The same two reviewers extracted the data from the full text of the selected primary studies. Extracted data included the provided frequencies of TSM, publication date, journal, and country of origin. Regarding patient characteristics, age and BMI were extracted. Furthermore, we extracted details of the injection protocols such as volume and concentration of contrast agent, injection rates, and volume of saline chasers. We further extracted sequence parameters of the MR acquisition protocols and results of assessments of potential risk factors for the appearance of TSM.


#

Results and Discussion

Literature search

The literature search identified 4336 articles possibly fulfilling the inclusion criteria ([Fig. 1]). After the screening of titles and abstracts, 4254 articles were excluded because of non-TSA-related topics. The remaining 82 articles were evaluated by reading the full text. Of these, 62 articles were excluded because they did not focus on TSA and the underlying risk factors. The remaining 20 articles were included and are discussed in the review. Of these, eleven articles were excluded because they did not fulfill the inclusion criteria that would allow for a direct comparison. The remaining nine articles that reported on frequencies of TSA and potential risk factors according to the inclusion criteria were selected and included for direct comparison of their results [6] [8] [9] [10] [11] [12] [13] [14] [15]. The frequencies of TSM and basic patient characteristics of these nine studies are presented in [Table 1].

Table 1

Frequencies of TSM and basic patient characteristics in selected studies.
Tab. 1 Häufigkeit der TSA in ausgewählten Studien und wesentliche Charakteristika der eingeschlossenen Patienten.

author

Davenport et al.

Pietryga et al.

Davenport et al.

Kim et al.

Hayashi et al.

Bashir et al.

Motosugi et al.

Shah et al.

Well et al.

site A

site B

frequency of TSM

17/99 (17 %)

37/345 (11 %)

67/559 (12 %)

46/357 (13 %)

22/458 (5 %)

14/170[1] (8 %)

32/146 (22 %)

17/130 (13 %)

15/200 (8 %)

19/89 (21 %)

publication date

2013

2014

2014

2015

2015

2015

2016

2017

2017

journal

Radiology

Radiology

AJR

AJR

Radiology

Radiology

Radiology

Radiology

Clin Imaging

RöFo

country

USA

USA

USA

USA

Japan

USA

USA

Japan

USA

Germany

mean age

56 male

58 female

55 ± 14

56 ± 0.55

64 ± 7 TSM

62 ± 8 no TSM

61 ± 1 TSM

63 ± 2 no TSM

57 ± 12

52 ± 15

52 ± 15

57 ± 13

55 ± 15

mean BMI

29

28.3 ± 7

29 ± 0.3

27 ± 5

29 ± 6

24.3 ± 3.9

23.4 ± 3.9

29 ± 7

n/a

n/a

29 ± 7

26 ± 5

1 occurrence of TSM at initial MR imaging.



#

Frequency of TSM

In the first report on TSM in 2013 by Davenport et al., the frequency of severely degraded arterial phase image quality after injection of gadoxetate disodium was described as high as 17 %, compared to 2 % after injection of gadobenate disodium [6].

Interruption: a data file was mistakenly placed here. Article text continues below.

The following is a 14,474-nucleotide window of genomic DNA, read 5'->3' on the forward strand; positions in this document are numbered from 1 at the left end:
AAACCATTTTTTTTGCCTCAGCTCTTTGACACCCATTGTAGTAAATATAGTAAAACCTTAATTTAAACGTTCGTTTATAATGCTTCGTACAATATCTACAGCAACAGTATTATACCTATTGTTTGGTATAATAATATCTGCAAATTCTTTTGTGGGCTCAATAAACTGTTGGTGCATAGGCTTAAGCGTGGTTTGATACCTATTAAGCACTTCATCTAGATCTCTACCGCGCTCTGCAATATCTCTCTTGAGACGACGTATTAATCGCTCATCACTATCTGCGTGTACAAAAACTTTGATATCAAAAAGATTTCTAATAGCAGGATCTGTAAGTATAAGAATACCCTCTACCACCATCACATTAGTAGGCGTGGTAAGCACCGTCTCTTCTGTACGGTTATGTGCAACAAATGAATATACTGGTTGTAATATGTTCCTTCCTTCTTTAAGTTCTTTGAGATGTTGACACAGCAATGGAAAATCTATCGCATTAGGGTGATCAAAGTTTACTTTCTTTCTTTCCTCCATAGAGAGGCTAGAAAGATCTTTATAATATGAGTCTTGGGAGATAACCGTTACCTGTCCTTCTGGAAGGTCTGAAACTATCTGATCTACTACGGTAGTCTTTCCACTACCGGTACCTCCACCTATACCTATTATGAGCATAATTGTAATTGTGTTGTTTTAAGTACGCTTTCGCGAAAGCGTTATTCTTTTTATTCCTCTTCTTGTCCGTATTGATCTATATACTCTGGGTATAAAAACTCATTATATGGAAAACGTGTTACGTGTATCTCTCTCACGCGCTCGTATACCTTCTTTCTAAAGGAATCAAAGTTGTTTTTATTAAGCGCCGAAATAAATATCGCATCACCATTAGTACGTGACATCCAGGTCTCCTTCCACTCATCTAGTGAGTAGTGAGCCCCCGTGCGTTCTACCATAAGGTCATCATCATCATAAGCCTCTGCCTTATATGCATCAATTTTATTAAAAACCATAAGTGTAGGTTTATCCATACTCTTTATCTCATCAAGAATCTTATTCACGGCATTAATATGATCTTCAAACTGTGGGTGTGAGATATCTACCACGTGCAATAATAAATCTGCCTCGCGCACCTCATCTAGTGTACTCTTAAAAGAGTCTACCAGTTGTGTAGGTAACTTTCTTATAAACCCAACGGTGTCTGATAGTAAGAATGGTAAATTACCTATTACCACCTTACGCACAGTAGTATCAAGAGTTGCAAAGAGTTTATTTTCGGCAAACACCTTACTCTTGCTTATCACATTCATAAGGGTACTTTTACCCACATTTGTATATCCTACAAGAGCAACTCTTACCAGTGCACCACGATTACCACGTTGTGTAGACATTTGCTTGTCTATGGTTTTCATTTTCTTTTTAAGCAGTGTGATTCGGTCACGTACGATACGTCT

Initially, some radiologists doubted that the appearance of TSM is a reproducible phenomenon [16]. Since 2013, our own and several other groups investigated the frequency of TSM: except for one [17], all studies confirmed consistently that TSM occurs significantly more often after injection of gadoxetate disodium than after injection of gadobenate disodium, or other gadolinium-based contrast agents [6] [7] [8] [10] [11] [13] [14].

Interestingly, the results from different investigators show a wide range of frequencies of TSM after injection of gadoxetate disodium. The highest frequency (22 %) was observed by Motosugi et al. in the USA [13]. Hayashi et al. from Japan observed the lowest frequency of TSM (5 %) [11]. As shown in [Table 1], all other studies investigating TSM revealed frequencies over 10 %.

In summary, TSM occurs with a frequency of 5 – 22 % in patients undergoing gadoxetate disodium-enhanced liver MRI.


#

Influence of contrast dose

One could assume that the dose of gadoxetate disodium influences the occurrence of TSM. This assumption might explain the differences in observed frequencies of TSM. Indeed, the study sites addressing TSM used different doses of gadoxetate disodium: weight-adapted doses of 0.025 or 0.05 mmol/kg [11] [13] fixed doses of 10 ml (package size) or 20 ml [6] [8] [10] ([Table 2]).

Table 2

Frequency of TSM and contrast injection protocols
Tab. 2 Häufigkeit der TSA und Kontrastmittel-Injektionsprotokolle.

author

Davenport et al.

Pietryga et al.

Davenport et al.

Kim et al.

Hayashi et al.

Bashir et al.

Motosugi et al.

Shah et al.

Well et al.

Site A

Site B

frequency of TSM

17/99 (17 %)

37/345 (11 %)

67/559 (12 %)

46/357 (13 %)

22/458 (5 %)

14/170 (8 %)

32/146 (22 %)

17/130 (13 %)

15/200 (8 %)

19/89 (21 %)

concentration of contrast agent (mmol/kg)

fixed

fixed